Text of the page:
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Armor Correctional Health Services, Inc., sued the Board of County Commissioners of Oklahoma County (County) for payment of medical services provided to prisoners and detainees in the Oklahoma County Jail. County admitted that Armor provided the medical services in question pursuant to a contract. County did not dispute the accuracy of Armor's monthly invoices for such services, and admitted it had not paid some invoices. Despite these admissions, County argued that judgment could not be entered because Armor had not provided proof of the availability of funds as required by 62 O.S.2001, sections 3621 and 3632. In reply, Armor argued that the County's obligation to pay for the medical services to the prisoners and detainees was not a claim founded on contract alone that was subject to the provisions of sections 362 and 363. Armor also argued that the obligation was not "indebtedness" as addressed in Article 10, section 263 of the Oklahoma Constitution. Armor asserted the County's obligation to pay the medical services provided to prisoners and detainees was incurred in fulfillment of a governmental function mandated by the Oklahoma Constitution. The trial court granted summary judgment to medical provider and County appealed. The Oklahoma Supreme Court concluded nothing in the record suggested that the medical services provided by Armor for the prisoners and detainees in the Oklahoma County Jail were not "reasonable, proper, and necessary." As those services and the charges therefor were in fulfillment of the sheriff's constitutional duty for "the keeping of prisoners confided to his custody," Armor was entitled to judgment in its favor. View "Armor Correctional Health Services, Inc. v. Bd. of County Comm'rs of Okla. Cty." on Justia Law

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The Oklahoma Supreme Court granted certiorari in this case to consider whether Appellant Kaye Beach sufficiently established that her "religiously motivated practice has been substantially burdened," because she was required to submit to a high-resolution facial photograph to renew her drivers license, despite her belief that doing so violated her religion. Appellant renewed her drivers license at least two to three times under the new system. Appellant stated she was first aware of changes to the system in 2004, when she was required to submit a fingerprint for a renewal. Appellant contended her sincerely held religious beliefs forbade her from participating in a global-numbering identification system, using the number of man, and eternally condemned her for participating in any such system. Appellant believed that the Department's system took measurements off facial points, from the biometric photo, to determine a number that is specific to her, for use with facial recognition technology. Appellant believed the resulting number was the "number of a man" referred to in Revelation 13:16-18 thus Appellant objects to the measurements of her body being used to identify her. Appellant states that the government intended to use the biometric photo to tie our bodies to our ability to buy and sell in order to permit or deny access to goods, services, places, and things needed to live. The Court of Civil Appeals held in her favor. The Oklahoma Supreme Court found that Appellant failed to produce any evidence from which one could reasonably conclude, or infer, that Department substantially burdened the free exercise of her articulated religious beliefs. Accordingly, the Court reversed the Court of Civil Appeals and reinstated the trial court’s judgment. View "Beach v. Oklahoma Dept. of Pub. Safety" on Justia Law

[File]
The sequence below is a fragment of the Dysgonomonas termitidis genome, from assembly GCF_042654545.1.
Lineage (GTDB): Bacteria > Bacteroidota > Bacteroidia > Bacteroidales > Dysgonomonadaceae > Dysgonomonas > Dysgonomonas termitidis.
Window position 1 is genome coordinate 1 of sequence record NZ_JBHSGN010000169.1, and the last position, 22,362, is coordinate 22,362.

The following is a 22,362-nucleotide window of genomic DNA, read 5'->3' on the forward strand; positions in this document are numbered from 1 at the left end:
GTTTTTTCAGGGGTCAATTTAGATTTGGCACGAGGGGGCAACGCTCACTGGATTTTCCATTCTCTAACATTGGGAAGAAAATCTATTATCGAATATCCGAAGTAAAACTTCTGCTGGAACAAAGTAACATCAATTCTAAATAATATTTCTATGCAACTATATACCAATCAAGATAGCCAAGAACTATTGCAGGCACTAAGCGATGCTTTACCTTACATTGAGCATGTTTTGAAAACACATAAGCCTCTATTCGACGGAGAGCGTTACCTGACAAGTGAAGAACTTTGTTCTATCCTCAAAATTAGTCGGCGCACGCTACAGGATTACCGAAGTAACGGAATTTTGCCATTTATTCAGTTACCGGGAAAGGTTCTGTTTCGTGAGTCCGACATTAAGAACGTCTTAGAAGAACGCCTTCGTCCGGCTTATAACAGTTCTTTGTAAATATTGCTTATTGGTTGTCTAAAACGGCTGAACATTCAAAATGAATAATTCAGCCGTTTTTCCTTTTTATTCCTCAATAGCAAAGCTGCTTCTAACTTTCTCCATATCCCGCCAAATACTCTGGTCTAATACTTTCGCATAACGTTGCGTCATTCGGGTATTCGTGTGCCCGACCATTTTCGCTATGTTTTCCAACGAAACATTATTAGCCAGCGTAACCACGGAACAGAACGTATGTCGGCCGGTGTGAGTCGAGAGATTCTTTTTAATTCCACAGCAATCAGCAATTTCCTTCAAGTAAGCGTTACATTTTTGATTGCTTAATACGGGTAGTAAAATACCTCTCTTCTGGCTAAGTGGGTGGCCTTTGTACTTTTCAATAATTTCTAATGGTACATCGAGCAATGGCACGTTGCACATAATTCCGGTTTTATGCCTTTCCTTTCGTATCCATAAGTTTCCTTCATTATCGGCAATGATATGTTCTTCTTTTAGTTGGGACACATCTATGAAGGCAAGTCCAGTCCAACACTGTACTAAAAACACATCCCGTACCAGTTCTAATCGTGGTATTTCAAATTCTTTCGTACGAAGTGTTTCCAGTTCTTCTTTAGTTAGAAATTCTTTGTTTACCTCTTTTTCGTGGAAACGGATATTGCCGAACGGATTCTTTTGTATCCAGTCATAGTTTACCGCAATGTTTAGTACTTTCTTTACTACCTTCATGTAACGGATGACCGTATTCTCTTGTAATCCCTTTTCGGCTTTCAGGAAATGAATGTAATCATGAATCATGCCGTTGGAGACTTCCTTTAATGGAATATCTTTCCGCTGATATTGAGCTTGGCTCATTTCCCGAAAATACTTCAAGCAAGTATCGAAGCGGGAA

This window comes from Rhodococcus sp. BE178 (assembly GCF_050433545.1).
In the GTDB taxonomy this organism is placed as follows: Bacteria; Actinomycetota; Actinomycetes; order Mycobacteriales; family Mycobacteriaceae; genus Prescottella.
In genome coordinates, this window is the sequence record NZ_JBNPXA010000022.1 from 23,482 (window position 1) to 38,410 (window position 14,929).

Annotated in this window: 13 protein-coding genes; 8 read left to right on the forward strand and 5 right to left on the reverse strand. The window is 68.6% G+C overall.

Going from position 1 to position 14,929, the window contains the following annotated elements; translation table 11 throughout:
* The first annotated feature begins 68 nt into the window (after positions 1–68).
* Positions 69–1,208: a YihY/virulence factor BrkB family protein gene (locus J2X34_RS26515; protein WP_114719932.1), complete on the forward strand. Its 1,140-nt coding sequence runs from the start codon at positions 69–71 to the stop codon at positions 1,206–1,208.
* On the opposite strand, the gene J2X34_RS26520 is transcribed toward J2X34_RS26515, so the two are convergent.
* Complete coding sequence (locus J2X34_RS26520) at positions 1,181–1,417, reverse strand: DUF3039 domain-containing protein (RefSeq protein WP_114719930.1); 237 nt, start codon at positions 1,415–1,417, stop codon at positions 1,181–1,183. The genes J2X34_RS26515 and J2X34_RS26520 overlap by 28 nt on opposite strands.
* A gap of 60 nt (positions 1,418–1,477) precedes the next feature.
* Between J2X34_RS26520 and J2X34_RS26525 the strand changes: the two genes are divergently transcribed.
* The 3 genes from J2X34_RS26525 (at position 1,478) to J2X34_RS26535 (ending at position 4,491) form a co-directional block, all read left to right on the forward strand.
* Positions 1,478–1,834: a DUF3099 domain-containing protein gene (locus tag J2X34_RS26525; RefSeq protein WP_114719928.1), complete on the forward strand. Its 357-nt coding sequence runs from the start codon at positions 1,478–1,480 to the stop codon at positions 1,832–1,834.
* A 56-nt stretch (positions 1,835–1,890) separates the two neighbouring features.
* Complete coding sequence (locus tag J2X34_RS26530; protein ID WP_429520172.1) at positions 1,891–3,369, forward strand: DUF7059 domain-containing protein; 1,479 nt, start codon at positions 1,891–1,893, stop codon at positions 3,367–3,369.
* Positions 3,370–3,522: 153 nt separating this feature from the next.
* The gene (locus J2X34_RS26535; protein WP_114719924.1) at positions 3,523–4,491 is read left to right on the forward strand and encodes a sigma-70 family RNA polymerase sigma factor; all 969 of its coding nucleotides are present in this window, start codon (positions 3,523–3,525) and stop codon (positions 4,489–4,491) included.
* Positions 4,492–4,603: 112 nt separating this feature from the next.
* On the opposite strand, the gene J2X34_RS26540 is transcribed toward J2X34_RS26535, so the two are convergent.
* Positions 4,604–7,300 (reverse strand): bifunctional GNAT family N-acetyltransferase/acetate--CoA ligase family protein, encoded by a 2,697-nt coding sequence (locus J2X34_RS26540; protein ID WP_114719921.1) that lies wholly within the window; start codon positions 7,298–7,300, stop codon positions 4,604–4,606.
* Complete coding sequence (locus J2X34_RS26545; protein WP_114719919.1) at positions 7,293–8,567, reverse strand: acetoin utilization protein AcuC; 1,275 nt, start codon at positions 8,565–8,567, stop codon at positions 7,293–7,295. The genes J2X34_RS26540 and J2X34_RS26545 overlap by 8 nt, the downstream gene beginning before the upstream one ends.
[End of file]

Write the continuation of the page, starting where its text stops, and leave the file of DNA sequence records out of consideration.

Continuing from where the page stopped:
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Stephens Production Company sought to condemn underground natural gas storage easements and surface easements to complete an underground natural gas storage facility on and underneath approximately 900 acres of mostly rural property in Haskell County. Approximately 140 Defendants were named in the Petition. Stephens Production had previously offered such Defendants "just market value" for their respective interests, but the Defendants refused the offers. The trial court appointed three commissioners to value just compensation due for each Defendant listed in the Petition. All Defendants except one, appellant Royce Larsen, settled with Stephens Production. The Commissioners valued Larsen's property taken and the damage to the remainder at $12,400.00. Larsen objected to this amount, and his case proceeded to trial. Larsen's expert testified the just compensation value was approximately $419,000.00; Stephens Production's expert valued the just compensation at $9,000.00. The trial court determined that just compensation for the property was $9,000.00. Without any evidence from Larsen regarding the reasonable probability of combination or the market demand for underground gas storage in the area, the highest and best use of the property was the use to which it was subject at the time of the taking - natural resource, agricultural, and recreational use. The Supreme Court concluded the record supported the trial court's valuation of just compensation at $9,000.00. View "Stephens Production Co. v. Larsen" on Justia Law